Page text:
Legitimation of security regionalism : a study of the legitimacy claims of the African Union and the European Union
Müller, Gustavo G.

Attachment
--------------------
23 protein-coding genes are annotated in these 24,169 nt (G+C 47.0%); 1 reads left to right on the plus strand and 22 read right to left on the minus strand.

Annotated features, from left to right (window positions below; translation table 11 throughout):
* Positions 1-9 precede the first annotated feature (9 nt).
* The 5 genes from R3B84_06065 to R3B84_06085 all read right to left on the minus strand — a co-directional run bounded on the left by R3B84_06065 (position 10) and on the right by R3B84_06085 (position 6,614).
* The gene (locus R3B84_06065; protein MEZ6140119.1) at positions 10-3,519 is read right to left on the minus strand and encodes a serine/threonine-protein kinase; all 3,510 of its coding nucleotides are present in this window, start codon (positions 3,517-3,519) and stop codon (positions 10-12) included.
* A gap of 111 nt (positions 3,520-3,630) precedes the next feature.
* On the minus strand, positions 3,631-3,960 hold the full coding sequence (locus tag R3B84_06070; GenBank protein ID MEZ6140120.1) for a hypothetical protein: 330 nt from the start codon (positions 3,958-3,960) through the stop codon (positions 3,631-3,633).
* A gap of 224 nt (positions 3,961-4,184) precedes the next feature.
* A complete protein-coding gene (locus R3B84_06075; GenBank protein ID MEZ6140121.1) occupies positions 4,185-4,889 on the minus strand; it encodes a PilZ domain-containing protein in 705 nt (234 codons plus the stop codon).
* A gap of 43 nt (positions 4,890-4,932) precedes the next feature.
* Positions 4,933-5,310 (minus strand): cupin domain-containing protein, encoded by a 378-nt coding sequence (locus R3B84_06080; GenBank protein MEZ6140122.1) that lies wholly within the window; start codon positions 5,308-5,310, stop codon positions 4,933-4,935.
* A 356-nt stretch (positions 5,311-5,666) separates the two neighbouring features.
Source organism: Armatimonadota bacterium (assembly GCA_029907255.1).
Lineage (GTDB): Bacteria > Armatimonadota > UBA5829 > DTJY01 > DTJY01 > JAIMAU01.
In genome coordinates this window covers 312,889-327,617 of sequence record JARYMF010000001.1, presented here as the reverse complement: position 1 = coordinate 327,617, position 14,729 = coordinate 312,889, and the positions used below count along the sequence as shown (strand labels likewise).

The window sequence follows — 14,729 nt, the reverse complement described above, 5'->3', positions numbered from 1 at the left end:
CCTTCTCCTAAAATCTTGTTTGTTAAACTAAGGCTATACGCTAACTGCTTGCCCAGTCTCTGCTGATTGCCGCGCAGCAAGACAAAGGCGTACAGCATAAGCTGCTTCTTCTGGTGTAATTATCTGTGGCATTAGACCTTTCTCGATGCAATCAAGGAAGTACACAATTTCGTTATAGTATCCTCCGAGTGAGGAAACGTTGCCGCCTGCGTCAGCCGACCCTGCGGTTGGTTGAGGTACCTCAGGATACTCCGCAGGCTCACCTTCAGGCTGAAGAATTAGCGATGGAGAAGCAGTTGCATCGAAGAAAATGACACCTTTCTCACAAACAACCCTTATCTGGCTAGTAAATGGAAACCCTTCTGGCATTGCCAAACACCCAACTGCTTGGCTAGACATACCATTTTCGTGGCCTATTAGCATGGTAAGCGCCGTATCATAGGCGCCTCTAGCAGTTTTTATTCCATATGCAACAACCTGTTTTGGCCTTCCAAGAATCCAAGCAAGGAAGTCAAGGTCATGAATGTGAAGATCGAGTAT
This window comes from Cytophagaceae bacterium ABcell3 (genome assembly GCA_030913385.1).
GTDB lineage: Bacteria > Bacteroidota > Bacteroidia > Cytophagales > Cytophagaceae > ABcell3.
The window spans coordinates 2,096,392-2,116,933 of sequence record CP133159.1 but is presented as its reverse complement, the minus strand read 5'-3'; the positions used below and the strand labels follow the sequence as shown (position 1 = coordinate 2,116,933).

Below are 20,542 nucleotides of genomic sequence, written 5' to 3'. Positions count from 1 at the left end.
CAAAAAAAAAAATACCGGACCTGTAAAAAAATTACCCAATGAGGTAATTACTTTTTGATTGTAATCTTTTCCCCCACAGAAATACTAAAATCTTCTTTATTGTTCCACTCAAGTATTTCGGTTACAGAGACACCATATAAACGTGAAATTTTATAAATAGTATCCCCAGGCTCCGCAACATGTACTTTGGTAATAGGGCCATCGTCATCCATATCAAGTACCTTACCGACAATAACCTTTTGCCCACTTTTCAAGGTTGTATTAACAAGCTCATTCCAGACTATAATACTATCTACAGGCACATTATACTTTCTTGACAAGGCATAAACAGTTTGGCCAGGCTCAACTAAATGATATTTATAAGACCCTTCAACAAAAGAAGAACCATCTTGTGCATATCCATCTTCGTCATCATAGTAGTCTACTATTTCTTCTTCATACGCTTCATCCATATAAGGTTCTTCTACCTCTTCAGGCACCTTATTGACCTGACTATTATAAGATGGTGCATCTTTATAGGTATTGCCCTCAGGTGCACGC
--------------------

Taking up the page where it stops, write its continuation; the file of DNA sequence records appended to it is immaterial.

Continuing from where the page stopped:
This thesis identifies and analyses the legitimacy claims of regional security organizations in relation to their policies and their existence as relatively new sites of authority. Hence, it explores the normative context underpinning security regionalism between global and national levels. In this regard, it proposes a conceptual and theoretical framework for the study of selflegitimation, which is understood as a dynamic and intersubjective social process of justification of the right to rule. This framework is based on the intersection between the literatures on security, regionalism, and political legitimacy. Its main focus is the identification of the arguments of legitimation that can justify the unequal power relations between rulers and ruled. This thesis’ case studies are the security missions and policies of crisis management of the African Union and the European Union in response to the crisis in Darfur (2003-) and adjacent areas such as Chad and Central African Republic. Building on the framework of self-legitimation and on the analysis of documents produced by both regional organizations, the empirical part identifies fours large patterns of arguments, which are called ‘images of security regionalism’. These images are the beneficial regionalism, the necessary regionalism, the inevitable regionalism, and the multilateral regionalism. The images of security regionalism show that the legitimation of policies and actions, on the one hand, and the legitimation of regional organizations and their positions within security governance, on the other, are indissociable. Moreover, they also reveal that, more than the legitimation of actions, it is often the legitimation of the perceived inaction that is crucial to the organizations’ role as security actors. Finally, the patterns of arguments referring to the inter-organizational relations and to the multilateral and collective character of the organizations’ policies point to a trend of mutual recognition and, by consequence, mutual legitimation among regional organizations.
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